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Those familiar with UCF know that their academic branding, like many other schools, is kept entirely separate from their athletics branding. However, more and more universities are using the same logos for both their athletics department and academics in an attempt to unify branding. So, why does UCF fiercely separate their iconic Pegasus from their college football team?

To answer this question, let’s start with some history. UCF was founded in 1963 as Florida Technological University. They are a space-grant university, funded by the state with the intention of educating students to work in the for our nation’s space program.

Thus, a lot of the university’s early branding has connections with NASA and space travel. The Pegasus itself was selected in 1968 when the University opened. According to the press release, the logo was chosen because it was “the mythological winged horse of the muses. [It] carried their hopes, their inspirations, and their poetry into the skies.”


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However, when the school needed a mascot, the Pegasus wasn’t chosen. Instead, FTU went with the “Citronaut,” an adorable orange character (who deserves his own post) that combined Florida’s histories with oranges and space.


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Unfortunately, UCF’s lovable, tangy branding was not here to stay. When it came time to choose an official mascot for athletics in 1970, UCF went with the “Knights of Pegasus.” While a pretty cool name, it was indeed a mouthful. UCF transitioned to the “Golden Knights” to try and boost merchandise sales in 1993, and then down to just “Knights” in 2007 as part of a department-wide rebranding.

So, why wasn’t the Pegasus ever chosen during all these years of identity changes? The short answer is, the University wants to keep the Pegasus as a symbol of high academic achievement and not dilute it by using it for sports. The administration places great value on the academic seal and doesn’t want it tied to the school’s teams.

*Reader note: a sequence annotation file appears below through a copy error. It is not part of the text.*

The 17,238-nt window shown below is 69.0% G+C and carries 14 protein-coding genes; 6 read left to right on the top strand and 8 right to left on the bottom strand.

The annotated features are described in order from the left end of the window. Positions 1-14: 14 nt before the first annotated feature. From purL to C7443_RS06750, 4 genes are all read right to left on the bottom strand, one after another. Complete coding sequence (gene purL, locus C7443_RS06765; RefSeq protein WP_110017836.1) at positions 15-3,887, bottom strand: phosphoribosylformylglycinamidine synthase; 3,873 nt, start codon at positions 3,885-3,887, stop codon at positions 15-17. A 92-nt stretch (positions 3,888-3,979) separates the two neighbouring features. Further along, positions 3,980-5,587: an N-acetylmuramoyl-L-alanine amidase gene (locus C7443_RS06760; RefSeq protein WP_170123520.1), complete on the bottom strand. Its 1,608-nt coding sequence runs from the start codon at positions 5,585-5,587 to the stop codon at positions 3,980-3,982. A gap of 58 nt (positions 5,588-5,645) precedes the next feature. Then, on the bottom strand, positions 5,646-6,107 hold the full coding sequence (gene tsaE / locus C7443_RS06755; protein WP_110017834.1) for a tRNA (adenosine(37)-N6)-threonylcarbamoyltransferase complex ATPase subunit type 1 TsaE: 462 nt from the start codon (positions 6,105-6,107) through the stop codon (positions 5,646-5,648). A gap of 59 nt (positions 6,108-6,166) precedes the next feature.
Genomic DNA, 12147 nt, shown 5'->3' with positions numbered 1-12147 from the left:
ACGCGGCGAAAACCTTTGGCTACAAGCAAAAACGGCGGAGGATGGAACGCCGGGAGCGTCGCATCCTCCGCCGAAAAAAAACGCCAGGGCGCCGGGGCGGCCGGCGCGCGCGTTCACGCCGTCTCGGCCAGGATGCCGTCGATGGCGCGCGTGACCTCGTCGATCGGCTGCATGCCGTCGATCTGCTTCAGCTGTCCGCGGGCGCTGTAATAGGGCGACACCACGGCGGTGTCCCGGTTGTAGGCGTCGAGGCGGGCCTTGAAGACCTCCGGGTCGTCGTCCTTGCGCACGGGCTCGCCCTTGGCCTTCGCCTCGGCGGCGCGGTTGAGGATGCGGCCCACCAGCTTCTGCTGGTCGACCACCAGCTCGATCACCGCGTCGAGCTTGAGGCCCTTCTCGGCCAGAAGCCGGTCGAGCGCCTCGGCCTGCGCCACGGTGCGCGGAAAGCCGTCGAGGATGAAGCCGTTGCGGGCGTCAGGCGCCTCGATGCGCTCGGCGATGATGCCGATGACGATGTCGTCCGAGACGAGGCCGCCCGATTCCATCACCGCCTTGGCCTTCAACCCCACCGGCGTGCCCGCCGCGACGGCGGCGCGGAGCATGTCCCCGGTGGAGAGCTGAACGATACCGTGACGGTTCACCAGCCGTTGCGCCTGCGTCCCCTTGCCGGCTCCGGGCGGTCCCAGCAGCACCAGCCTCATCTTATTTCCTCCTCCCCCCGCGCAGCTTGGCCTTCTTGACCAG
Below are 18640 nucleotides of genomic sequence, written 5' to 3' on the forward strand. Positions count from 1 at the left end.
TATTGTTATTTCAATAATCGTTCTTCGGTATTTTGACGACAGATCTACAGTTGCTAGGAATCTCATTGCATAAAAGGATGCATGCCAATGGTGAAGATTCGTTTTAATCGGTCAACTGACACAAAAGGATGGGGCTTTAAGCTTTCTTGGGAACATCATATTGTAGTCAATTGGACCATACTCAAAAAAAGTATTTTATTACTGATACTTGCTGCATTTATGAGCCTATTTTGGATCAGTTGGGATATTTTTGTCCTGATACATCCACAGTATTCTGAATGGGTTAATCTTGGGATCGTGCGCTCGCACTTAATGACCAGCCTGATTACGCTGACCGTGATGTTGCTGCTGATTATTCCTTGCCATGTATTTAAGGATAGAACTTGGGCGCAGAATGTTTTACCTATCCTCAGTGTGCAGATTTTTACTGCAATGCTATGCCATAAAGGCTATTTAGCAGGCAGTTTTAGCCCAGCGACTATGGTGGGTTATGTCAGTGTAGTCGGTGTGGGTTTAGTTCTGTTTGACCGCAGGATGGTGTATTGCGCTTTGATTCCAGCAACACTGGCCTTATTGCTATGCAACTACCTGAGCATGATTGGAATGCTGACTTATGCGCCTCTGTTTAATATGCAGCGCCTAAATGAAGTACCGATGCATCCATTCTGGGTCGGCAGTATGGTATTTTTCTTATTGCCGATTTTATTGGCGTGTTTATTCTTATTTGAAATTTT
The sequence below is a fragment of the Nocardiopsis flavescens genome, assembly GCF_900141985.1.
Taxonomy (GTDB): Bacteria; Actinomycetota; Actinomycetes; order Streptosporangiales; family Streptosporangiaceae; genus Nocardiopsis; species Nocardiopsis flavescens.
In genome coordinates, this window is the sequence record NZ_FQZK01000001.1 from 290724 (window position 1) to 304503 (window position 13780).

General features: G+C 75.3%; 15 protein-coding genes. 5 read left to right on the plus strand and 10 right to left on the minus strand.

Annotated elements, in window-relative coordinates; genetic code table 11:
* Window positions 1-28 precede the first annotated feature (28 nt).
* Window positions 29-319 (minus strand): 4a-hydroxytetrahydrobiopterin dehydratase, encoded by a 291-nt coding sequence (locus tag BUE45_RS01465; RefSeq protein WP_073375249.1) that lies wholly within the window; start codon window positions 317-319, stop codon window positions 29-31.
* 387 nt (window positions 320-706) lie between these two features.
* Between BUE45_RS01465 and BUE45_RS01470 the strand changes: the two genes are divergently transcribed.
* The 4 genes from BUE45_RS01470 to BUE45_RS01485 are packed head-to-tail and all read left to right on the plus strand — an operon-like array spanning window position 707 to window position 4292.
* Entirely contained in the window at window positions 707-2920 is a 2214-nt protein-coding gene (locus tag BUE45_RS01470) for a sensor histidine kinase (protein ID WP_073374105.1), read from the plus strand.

That being said, this resolve appears to be fading away. Last year, UCF wore some fantastic space themed uniforms for the War on I4 Rivalry game.


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Yup, that’s right. The Pegasus made it onto the shoulder, even if it’s very subtle. The Equipment Room stated that it was used to tie in UCF’s history with sending students to the space program, so it still carried academic meaning. But it was nice to see this great logo make an appearance.

The Pegasus constellation also made the “mission” patches and appeared on the helmet stripe.


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The horse that the UCF Knight rides on to the field before games is also named Pegasus, one of the other few connections to the mythical animal used for the football team.


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So, does the Pegasus stand a chance to become a component of future alternate uniforms? My guess would be no. I think the University really is determined to keep this an academic seal, and only featured it on the I4 kits because of the space program theme.

It’s a shame, because I think this is a great seal that would look fantastic on the side of UCF’s helmets for a game each season, or even as a permanent shoulder badge. The Pegasus carries important meaning for the school, but I think that’s a reason it should be on uniforms, not separated from them.

Agree? Disagree? Leave your thoughts below!